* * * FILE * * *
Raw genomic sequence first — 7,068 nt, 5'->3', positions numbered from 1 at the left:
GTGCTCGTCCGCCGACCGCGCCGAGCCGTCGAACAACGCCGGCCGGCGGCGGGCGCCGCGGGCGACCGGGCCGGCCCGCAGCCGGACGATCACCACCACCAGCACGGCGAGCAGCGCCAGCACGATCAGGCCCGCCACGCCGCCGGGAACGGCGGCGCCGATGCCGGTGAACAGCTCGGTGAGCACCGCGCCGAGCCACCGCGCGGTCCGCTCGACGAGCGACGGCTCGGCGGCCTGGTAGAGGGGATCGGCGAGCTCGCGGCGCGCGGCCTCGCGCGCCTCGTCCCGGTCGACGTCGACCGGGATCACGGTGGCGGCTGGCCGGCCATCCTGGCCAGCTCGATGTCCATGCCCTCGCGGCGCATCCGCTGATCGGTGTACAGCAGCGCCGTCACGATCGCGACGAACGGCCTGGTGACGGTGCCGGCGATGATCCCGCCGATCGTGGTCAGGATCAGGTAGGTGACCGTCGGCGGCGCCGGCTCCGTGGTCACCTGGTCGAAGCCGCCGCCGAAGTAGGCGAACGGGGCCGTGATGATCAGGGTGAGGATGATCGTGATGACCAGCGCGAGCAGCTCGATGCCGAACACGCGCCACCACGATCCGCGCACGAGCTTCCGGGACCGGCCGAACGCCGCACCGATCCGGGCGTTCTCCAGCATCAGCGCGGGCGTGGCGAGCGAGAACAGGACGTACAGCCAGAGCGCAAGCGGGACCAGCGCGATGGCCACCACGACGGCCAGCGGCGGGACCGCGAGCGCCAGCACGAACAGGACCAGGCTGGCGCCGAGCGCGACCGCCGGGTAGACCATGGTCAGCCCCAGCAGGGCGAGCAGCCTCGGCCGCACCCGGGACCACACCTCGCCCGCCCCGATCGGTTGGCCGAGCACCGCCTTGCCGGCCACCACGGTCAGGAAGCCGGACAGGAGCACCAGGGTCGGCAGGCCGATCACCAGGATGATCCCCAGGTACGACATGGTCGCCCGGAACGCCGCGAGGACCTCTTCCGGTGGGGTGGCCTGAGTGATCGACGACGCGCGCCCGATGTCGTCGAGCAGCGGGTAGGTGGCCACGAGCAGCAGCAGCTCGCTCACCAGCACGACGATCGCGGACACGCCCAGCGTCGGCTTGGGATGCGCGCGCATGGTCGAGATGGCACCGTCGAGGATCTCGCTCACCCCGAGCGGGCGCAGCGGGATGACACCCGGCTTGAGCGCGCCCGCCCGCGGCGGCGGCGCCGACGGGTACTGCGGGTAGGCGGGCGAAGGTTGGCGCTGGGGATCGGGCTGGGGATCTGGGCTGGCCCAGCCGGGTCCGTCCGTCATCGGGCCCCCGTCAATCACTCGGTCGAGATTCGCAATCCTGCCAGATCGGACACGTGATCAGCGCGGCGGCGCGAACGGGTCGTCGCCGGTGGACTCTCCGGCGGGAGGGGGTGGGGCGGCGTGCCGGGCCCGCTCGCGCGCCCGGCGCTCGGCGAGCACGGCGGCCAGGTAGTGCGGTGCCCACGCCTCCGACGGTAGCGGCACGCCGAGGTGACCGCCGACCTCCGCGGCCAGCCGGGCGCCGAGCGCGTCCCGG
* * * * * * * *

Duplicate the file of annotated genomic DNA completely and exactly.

Raw genomic sequence first — 7,068 nt, 5'->3', positions numbered from 1 at the left:
GTGCTCGTCCGCCGACCGCGCCGAGCCGTCGAACAACGCCGGCCGGCGGCGGGCGCCGCGGGCGACCGGGCCGGCCCGCAGCCGGACGATCACCACCACCAGCACGGCGAGCAGCGCCAGCACGATCAGGCCCGCCACGCCGCCGGGAACGGCGGCGCCGATGCCGGTGAACAGCTCGGTGAGCACCGCGCCGAGCCACCGCGCGGTCCGCTCGACGAGCGACGGCTCGGCGGCCTGGTAGAGGGGATCGGCGAGCTCGCGGCGCGCGGCCTCGCGCGCCTCGTCCCGGTCGACGTCGACCGGGATCACGGTGGCGGCTGGCCGGCCATCCTGGCCAGCTCGATGTCCATGCCCTCGCGGCGCATCCGCTGATCGGTGTACAGCAGCGCCGTCACGATCGCGACGAACGGCCTGGTGACGGTGCCGGCGATGATCCCGCCGATCGTGGTCAGGATCAGGTAGGTGACCGTCGGCGGCGCCGGCTCCGTGGTCACCTGGTCGAAGCCGCCGCCGAAGTAGGCGAACGGGGCCGTGATGATCAGGGTGAGGATGATCGTGATGACCAGCGCGAGCAGCTCGATGCCGAACACGCGCCACCACGATCCGCGCACGAGCTTCCGGGACCGGCCGAACGCCGCACCGATCCGGGCGTTCTCCAGCATCAGCGCGGGCGTGGCGAGCGAGAACAGGACGTACAGCCAGAGCGCAAGCGGGACCAGCGCGATGGCCACCACGACGGCCAGCGGCGGGACCGCGAGCGCCAGCACGAACAGGACCAGGCTGGCGCCGAGCGCGACCGCCGGGTAGACCATGGTCAGCCCCAGCAGGGCGAGCAGCCTCGGCCGCACCCGGGACCACACCTCGCCCGCCCCGATCGGTTGGCCGAGCACCGCCTTGCCGGCCACCACGGTCAGGAAGCCGGACAGGAGCACCAGGGTCGGCAGGCCGATCACCAGGATGATCCCCAGGTACGACATGGTCGCCCGGAACGCCGCGAGGACCTCTTCCGGTGGGGTGGCCTGAGTGATCGACGACGCGCGCCCGATGTCGTCGAGCAGCGGGTAGGTGGCCACGAGCAGCAGCAGCTCGCTCACCAGCACGACGATCGCGGACACGCCCAGCGTCGGCTTGGGATGCGCGCGCATGGTCGAGATGGCACCGTCGAGGATCTCGCTCACCCCGAGCGGGCGCAGCGGGATGACACCCGGCTTGAGCGCGCCCGCCCGCGGCGGCGGCGCCGACGGGTACTGCGGGTAGGCGGGCGAAGGTTGGCGCTGGGGATCGGGCTGGGGATCTGGGCTGGCCCAGCCGGGTCCGTCCGTCATCGGGCCCCCGTCAATCACTCGGTCGAGATTCGCAATCCTGCCAGATCGGACACGTGATCAGCGCGGCGGCGCGAACGGGTCGTCGCCGGTGGACTCTCCGGCGGGAGGGGGTGGGGCGGCGTGCCGGGCCCGCTCGCGCGCCCGGCGCTCGGCGAGCACGGCGGCCAGGTAGTGCGGTGCCCACGCCTCCGACGGTAGCGGCACGCCGAGGTGACCGCCGACCTCCGCGGCCAGCCGGGCGCCGAGCGCGTCCCGG